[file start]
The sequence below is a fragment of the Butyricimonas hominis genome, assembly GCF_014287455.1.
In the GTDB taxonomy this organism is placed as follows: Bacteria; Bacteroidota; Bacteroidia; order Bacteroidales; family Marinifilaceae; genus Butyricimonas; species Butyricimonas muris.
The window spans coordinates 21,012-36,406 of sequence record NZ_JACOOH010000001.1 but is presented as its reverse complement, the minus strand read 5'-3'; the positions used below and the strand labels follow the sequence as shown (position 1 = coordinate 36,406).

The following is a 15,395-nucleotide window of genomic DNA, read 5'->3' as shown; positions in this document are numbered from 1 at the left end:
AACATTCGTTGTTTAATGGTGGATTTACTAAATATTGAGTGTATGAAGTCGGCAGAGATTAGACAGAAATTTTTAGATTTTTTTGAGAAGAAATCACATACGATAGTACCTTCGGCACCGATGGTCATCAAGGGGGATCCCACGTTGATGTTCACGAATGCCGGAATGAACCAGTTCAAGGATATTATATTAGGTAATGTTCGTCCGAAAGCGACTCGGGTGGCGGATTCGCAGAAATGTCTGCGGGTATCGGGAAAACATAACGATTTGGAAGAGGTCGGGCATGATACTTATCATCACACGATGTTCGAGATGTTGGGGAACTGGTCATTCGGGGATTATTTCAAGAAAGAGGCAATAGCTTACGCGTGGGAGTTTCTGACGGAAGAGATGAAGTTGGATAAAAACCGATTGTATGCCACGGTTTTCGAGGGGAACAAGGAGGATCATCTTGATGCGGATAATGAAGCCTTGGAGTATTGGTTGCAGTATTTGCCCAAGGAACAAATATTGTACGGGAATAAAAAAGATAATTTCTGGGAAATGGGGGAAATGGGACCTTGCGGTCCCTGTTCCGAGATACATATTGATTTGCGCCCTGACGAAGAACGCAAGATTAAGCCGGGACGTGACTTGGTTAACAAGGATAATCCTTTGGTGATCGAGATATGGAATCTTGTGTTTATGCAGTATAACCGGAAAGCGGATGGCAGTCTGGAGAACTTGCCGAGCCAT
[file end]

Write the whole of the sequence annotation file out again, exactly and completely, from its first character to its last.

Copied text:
The sequence below is a fragment of the Butyricimonas hominis genome, assembly GCF_014287455.1.
In the GTDB taxonomy this organism is placed as follows: Bacteria; Bacteroidota; Bacteroidia; order Bacteroidales; family Marinifilaceae; genus Butyricimonas; species Butyricimonas muris.
The window spans coordinates 21,012-36,406 of sequence record NZ_JACOOH010000001.1 but is presented as its reverse complement, the minus strand read 5'-3'; the positions used below and the strand labels follow the sequence as shown (position 1 = coordinate 36,406).

The following is a 15,395-nucleotide window of genomic DNA, read 5'->3' as shown; positions in this document are numbered from 1 at the left end:
AACATTCGTTGTTTAATGGTGGATTTACTAAATATTGAGTGTATGAAGTCGGCAGAGATTAGACAGAAATTTTTAGATTTTTTTGAGAAGAAATCACATACGATAGTACCTTCGGCACCGATGGTCATCAAGGGGGATCCCACGTTGATGTTCACGAATGCCGGAATGAACCAGTTCAAGGATATTATATTAGGTAATGTTCGTCCGAAAGCGACTCGGGTGGCGGATTCGCAGAAATGTCTGCGGGTATCGGGAAAACATAACGATTTGGAAGAGGTCGGGCATGATACTTATCATCACACGATGTTCGAGATGTTGGGGAACTGGTCATTCGGGGATTATTTCAAGAAAGAGGCAATAGCTTACGCGTGGGAGTTTCTGACGGAAGAGATGAAGTTGGATAAAAACCGATTGTATGCCACGGTTTTCGAGGGGAACAAGGAGGATCATCTTGATGCGGATAATGAAGCCTTGGAGTATTGGTTGCAGTATTTGCCCAAGGAACAAATATTGTACGGGAATAAAAAAGATAATTTCTGGGAAATGGGGGAAATGGGACCTTGCGGTCCCTGTTCCGAGATACATATTGATTTGCGCCCTGACGAAGAACGCAAGATTAAGCCGGGACGTGACTTGGTTAACAAGGATAATCCTTTGGTGATCGAGATATGGAATCTTGTGTTTATGCAGTATAACCGGAAAGCGGATGGCAGTCTGGAGAACTTGCCGAGCCAT